IAPWS releases best operating practices for water chemistry at annual meeting

The non-profit International Assn for the Properties of Water and Steam (IAPWS) continues to help powerplant owner/operators upgrade cycle chemistry at their facilities. You may remember CCJ ONsite’s recent coverage of the organization’s work in monitoring steam purity and in accurately measuring iron, which is critical to controlling cycle chemistry.

Dr R Barry Dooley of Structural Integrity Associates Inc, a member of CCJ’s Editorial Advisory Board and Executive Secretary of IAPWS, called the CCJ offices shortly after the global organization’s 2015 meeting concluded in Stockholm, July 3.

The primary purpose of the IAPWS annual conference is to connect researchers and scientists with the engineers who use their information. The exchange provides researchers guidance on industry problems while engineers receive the latest research results. The meeting in Sweden attracted 88 scientists and engineers from 21 countries.

IAPWS also documents certified research needs that represent the opinion of experts who believe research on particular subjects (in their fields of expertise, of course) is greatly needed to fill gaps in knowledge. All of this information is accessible, at no cost, at

In the Stockholm meetings of the IAPWS Power Cycle Chemistry (PCC) working group, amendments to Technical Guidance Documents (TGD) were finalized for (1) instrumentation, and for (2) volatile treatment and (3) phosphate/caustic treatment at cycling and fast-start plants. Amendments to all three TGDs are ready for immediate release.

Additional discussion and work were undertaken to begin the preparation of three new TGDs with a completion goal consistent with their release at the 2016 meeting. Guidance will be provided on (1) the use of film-forming amines in water/steam cycles; (2) tube sampling and deposit analysis for HRSG HP evaporator bundles; and (3) the integrity of high-purity demineralized makeup. CCJ will report on developments as information becomes available.

Power Cycle Instrumentation Seminar

David Addison, principal, Thermal Chemistry Ltd (New Zealand), who like Dr R Barry Dooley of Structural Integrity Associates Inc (see previous item), does pro bono work for IAPWS on behalf of users, stopped in Las Vegas on his way to a mid-July EPRI water chemistry meeting in St. Louis. He asked the CCJ editors to alert O&M personnel about what he considers a very valuable and affordable Power Cycle Instrumentation Seminar scheduled for Nov 8-10 in Carlsbad, Calif, and Nov 11-13 in Baltimore—both sponsored by Swan Analytical Instruments.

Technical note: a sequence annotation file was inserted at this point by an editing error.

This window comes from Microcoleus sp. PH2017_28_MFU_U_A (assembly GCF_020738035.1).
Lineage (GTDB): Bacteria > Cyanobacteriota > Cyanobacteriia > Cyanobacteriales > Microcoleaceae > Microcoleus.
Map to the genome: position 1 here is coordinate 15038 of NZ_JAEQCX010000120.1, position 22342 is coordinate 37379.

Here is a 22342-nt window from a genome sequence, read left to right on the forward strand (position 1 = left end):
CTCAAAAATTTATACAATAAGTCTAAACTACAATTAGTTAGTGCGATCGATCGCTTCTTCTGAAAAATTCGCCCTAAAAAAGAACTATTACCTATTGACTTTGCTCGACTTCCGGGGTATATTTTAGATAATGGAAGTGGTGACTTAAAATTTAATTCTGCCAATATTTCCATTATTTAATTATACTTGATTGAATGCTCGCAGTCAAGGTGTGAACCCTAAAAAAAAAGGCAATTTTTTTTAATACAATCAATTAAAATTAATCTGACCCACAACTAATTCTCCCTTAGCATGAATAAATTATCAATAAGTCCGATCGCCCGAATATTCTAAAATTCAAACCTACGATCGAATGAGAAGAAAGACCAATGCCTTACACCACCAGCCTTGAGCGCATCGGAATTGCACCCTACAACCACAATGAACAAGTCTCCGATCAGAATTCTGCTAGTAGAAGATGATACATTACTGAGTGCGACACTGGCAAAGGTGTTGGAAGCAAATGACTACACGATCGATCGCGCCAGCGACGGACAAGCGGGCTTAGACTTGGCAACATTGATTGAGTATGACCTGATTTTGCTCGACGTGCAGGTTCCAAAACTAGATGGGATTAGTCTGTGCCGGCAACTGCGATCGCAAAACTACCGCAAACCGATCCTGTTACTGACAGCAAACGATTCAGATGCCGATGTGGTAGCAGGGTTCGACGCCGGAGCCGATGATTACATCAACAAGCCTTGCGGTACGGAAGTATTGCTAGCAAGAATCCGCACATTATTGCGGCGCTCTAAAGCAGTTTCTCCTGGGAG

The seminars are hosted by PowerPlant Chemistry®, the world’s leading publication serving powerplant chemists. The program, covering both cycle- and cooling-water chemistry, focuses on the needs of station chemists, instrument technicians, maintenance personnel, water-treatment-system designers/engineers, and corporate chemistry staff. Speakers include Addison and Michael Rziha, a chemist who chairs the IAPWS working group on Power Cycle Chemistry.

Generator Users Group (GUG), formed by/for owner/operators, to meet November 4-5

A generator users group, chaired by Kent N Smith of Duke Energy, has been formed to provide owner/operators of electric generators at coal-fired, nuclear, and combined- and simple-cycle gas turbine plants the opportunity to share experiences, best practices, and lessons learned on design, installation, operation, maintenance, and overhaul. Expected outcomes are improved safety, maintainability, availability/reliability, and efficiency, as well as the transfer of industry knowledge from experienced engineers to those wanting to gain hands-on know-how.